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Please Search Engines With Quality Copywriting

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Copywriting for search engine optimization can do more than enhance one’s placement; it can help reinforce a brand and overcome negative comments made online about a company.

How did you become an effective SEO copywriter? Or did you find someone in-house or outside to do that task? Write a few words about it at WebProWorld.

When Chris Richardson from WebProNews attended the afternoon session on Writing for Search Engines, he picked up a number of good guidelines from the trio of speakers about crafting copy in a way to make search engines happy right down to the machine code of their algorithms.

SuccessWorks International president Heather Lloyd-Martin made note of three secrets to creating effective copy:

1. savvy keyphrase choices
2. longer text
3. smart writing strategy

Keyphrase research is critical here. Misspellings and poor grammar damage the brand that displays them online. Promoting the SEO copywriting plan means reinforcing the need for care when writing the message.

By hitting in the area of approximately 250 words per page, brands give themselves a better shot at making the search engines happy. Pages in that range make it easier to include keyphrases while managing the marketing message.

Importantly, a 250-word range provides more content for the engines as well as the customer. People will not feel comfortable about buying your product if you have little or no content on your page. Content gives consumers a sense of security.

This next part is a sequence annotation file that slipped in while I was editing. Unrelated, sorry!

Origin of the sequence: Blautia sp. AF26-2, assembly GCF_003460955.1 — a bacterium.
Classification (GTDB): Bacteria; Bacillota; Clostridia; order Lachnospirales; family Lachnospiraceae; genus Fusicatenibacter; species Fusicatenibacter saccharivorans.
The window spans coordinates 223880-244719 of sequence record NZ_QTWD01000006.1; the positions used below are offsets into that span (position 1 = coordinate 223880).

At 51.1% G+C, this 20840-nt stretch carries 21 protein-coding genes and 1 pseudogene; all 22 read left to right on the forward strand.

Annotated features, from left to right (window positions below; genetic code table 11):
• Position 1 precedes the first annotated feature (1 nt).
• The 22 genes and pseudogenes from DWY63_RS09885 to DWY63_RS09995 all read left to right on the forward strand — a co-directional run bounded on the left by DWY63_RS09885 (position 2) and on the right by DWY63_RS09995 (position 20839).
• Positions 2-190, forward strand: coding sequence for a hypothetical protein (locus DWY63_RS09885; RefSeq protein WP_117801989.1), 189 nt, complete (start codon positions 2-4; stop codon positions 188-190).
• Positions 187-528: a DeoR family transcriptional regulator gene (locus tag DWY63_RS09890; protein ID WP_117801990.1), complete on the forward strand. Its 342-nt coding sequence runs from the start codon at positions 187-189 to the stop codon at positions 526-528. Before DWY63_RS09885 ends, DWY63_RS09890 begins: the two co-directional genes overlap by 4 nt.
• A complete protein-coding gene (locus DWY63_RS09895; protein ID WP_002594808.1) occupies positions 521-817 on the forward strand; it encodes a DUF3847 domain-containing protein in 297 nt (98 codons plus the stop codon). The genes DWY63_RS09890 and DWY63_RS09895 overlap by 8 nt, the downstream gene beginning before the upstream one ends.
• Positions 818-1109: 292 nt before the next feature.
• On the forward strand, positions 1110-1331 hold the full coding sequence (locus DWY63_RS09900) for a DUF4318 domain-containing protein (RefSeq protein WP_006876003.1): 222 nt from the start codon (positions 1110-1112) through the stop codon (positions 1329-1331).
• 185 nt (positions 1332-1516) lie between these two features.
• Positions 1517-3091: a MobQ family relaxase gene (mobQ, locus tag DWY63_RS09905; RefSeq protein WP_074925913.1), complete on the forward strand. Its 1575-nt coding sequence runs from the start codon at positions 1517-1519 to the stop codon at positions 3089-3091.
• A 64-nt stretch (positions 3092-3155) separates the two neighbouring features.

Those savvy keyphrase choices can’t be made without research. Once that research has been completed, place two to three keyphrases targeted for each page, and include them three or four times each within the copy. Don’t let a page become a keyphrase-stuffed spam presence; cut out some of the keyphrases.

In placing those keyphrases, integrate them throughout the page copy, from top to bottom, and don’t neglect the headlines and sub-headlines. Their best use comes as a call-to-action, by hyperlinking them to other content when possible.

Everyone knows how critical a page title is to SEO. It’s also the place where one makes a branding statement. The branding statement doesn’t necessarily need the company name, but it does need the main keyphrases being targeted for each page.

Think of titles like a headline: they have to be compelling and unique for each page. As a rule of thumb, titles should be a total of about 50 to 75 characters, and that includes spaces.

Attendees then turned their attention to Jill Whalen, owner of High Rankings. She also emphasized the importance of keywords and phrases, and noted keyword phrase-rich content is a third of one’s SEO plan.

Those phrases need to be descriptive. Terms like “our team” or “our service” should be replaced with “our search marketing firm” or “our event planning service” as examples. Single words tend to be too competitive, and advertisers should copywrite those into descriptive phrases instead.

Graphics and Flash content looks great onscreen, but search engines take a dim view of them. Alt tags aren’t a viable replacement for text content. When placing that text, Whalen recommended thinking like a reporter while working keywords and phrases through the content of a page.

Copywriters should be aware of the multiple spellings of some worlds when creating copy, because users might search for “fork lift” as well as “forklift” and both want to find the same piece of heavy machinery. Target the spelling that is more commonly used and use that phrase; don’t use both versions on the same page.

“You are writing for customers BEFORE you are writing for the engines… good copy is usually and already search engine friendly,” Whalen said. “Good web writing can help bring extremely targeted visitors, and then convert them into customers.”

David Utter is a staff writer for WebProNews covering technology and business. Email him here.

Please Search Engines With Quality Copywriting
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